To be fair, the press material for I Miss Violet does prominently feature Duchaufour and his olfactory approach to the fragrance. And of course, TDF is not the only niche brand to produce images, and the issue of niche perfumery visuals would deserve a much lengthier development… For the moment, I’ll break off by saying that lovely though she is, “Violet” might be given a miss while I Miss Violet smells like a hit…After all it’s the perfumer who puts the “Different” in the Company.


lundi 4 mai 2015

I Miss Violet de Bertrand Duchaufour pour The Different Company : Peau de fleur




La nouvelle création de Bertrand Duchaufour pour la « Collection excessive » de The Different Company forme le troisième panneau d’un triptyque sur le thème du cuir irisé entamé avec La Traversée du Bosphore (L’Artisan Parfumeur) et Cuir de Nacre (Ann Gérard). Le parfumeur l’a conçue à la fois comme « une violette vibrante et moderne » et comme « un cuir végétal ».

Sur ce point, I Miss Violet relève de la même intention que le Cuir d’Ange de Jean-Claude Ellena : tirer un cuir des fleurs, mais surtout, s’affranchir du « cuir de parfumeur », cuir de Russie goudronneux fumé, ou cuir à la Bandit basé sur l’isobutyl quinoléine. Certes, étant donné les écritures respectives des deux hommes, les résultats sont forcément divergents. Alors que le cuir d’Ellena est lumineux, éthéré, d’odeur et de texture poudrée, celui de Duchaufour est sombre, gras, issu d’une fleur plantée dans l’humus gorgé de pluie du printemps.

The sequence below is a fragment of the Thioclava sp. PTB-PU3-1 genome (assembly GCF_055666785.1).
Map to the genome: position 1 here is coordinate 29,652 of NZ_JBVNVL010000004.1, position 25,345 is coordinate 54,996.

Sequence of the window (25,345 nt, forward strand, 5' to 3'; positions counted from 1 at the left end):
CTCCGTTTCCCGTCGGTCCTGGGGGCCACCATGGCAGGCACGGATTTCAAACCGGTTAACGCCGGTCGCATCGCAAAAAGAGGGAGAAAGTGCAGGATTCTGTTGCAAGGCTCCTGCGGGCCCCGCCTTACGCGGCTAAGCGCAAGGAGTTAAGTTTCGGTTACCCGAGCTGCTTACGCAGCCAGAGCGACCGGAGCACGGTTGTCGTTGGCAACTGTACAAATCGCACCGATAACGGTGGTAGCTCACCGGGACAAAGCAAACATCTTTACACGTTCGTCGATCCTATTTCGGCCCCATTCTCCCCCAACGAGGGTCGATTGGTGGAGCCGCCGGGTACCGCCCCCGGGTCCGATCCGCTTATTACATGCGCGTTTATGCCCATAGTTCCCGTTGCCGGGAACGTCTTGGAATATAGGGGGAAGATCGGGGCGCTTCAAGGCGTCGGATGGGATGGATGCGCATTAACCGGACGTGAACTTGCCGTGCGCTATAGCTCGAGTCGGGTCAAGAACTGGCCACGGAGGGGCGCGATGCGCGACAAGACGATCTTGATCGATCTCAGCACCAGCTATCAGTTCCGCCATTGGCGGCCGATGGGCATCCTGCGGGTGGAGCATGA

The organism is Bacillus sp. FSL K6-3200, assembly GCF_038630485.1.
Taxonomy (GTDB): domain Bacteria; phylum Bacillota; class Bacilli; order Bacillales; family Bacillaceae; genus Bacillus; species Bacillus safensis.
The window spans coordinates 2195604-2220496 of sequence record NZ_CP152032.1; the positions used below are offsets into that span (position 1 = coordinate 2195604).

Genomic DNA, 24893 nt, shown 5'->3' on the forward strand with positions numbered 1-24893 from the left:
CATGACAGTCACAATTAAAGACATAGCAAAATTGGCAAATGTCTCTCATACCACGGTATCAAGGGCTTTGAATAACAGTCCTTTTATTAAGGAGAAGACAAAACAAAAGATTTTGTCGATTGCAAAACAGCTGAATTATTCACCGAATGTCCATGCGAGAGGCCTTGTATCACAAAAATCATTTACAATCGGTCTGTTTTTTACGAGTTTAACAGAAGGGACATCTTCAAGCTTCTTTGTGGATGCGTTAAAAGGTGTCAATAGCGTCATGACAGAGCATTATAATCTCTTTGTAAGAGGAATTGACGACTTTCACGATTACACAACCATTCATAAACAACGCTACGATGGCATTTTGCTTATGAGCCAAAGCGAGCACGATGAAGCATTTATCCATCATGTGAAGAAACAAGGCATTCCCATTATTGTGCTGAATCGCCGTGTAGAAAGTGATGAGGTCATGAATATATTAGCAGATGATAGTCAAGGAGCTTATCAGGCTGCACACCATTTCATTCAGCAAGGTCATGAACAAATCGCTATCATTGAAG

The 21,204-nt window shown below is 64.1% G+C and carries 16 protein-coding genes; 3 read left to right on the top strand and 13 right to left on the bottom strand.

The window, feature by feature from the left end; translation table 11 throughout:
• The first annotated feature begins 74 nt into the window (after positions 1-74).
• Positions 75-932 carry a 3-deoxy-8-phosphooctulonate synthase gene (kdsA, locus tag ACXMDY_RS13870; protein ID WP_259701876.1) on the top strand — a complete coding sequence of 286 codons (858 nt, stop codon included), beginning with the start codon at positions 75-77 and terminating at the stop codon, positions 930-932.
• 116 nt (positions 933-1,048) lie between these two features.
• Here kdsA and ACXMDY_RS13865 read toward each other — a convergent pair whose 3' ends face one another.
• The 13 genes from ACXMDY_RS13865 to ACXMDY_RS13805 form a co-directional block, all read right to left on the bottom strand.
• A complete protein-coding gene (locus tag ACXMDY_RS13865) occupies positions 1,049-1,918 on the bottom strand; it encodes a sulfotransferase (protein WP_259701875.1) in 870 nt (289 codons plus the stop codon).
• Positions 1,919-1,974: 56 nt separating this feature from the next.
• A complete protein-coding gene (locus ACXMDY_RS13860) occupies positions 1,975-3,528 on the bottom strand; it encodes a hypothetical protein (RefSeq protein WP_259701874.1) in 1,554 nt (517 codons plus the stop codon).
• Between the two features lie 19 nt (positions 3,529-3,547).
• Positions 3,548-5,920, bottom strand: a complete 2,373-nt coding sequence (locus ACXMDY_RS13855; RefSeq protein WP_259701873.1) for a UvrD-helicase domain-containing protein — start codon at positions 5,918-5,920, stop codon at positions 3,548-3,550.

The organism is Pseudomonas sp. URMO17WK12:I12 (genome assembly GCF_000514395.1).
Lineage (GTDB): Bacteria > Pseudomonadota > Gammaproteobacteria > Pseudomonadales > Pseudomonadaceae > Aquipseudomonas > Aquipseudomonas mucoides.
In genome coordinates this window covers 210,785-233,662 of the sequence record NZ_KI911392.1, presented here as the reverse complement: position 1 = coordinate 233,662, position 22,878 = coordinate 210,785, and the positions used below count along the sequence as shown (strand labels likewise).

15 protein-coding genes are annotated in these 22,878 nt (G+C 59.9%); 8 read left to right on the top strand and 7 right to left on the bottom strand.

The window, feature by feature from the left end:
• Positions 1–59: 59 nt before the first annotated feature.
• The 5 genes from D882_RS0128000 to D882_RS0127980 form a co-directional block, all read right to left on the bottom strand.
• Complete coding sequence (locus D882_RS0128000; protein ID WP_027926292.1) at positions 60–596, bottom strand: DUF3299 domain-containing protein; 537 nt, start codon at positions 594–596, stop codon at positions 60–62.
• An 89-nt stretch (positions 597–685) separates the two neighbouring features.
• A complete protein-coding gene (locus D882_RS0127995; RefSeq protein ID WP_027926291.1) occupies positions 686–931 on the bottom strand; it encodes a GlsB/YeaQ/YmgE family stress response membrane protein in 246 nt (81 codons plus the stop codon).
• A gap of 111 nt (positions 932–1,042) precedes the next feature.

Ce cuir de violette est aussi culotté, sans pour autant s’apparenter à la botte de Cosaque ni au jus de motard : c’est à ses parti-pris olfactifs qu’il doit sa radicalité. Retravaillée pour l’occasion, la base cuir composée pour La Traversée du Bosphore sert de tuteur à la composition. Mais c’est la chair que soutient ce tuteur qui donne son caractère à I Miss Violet; cette façon éminemment signée qu’a Duchaufour de s’appuyer sur les aspérités de ses matériaux -- en l'occurrence des fleurs à notes cuirées -- plutôt que de les masquer.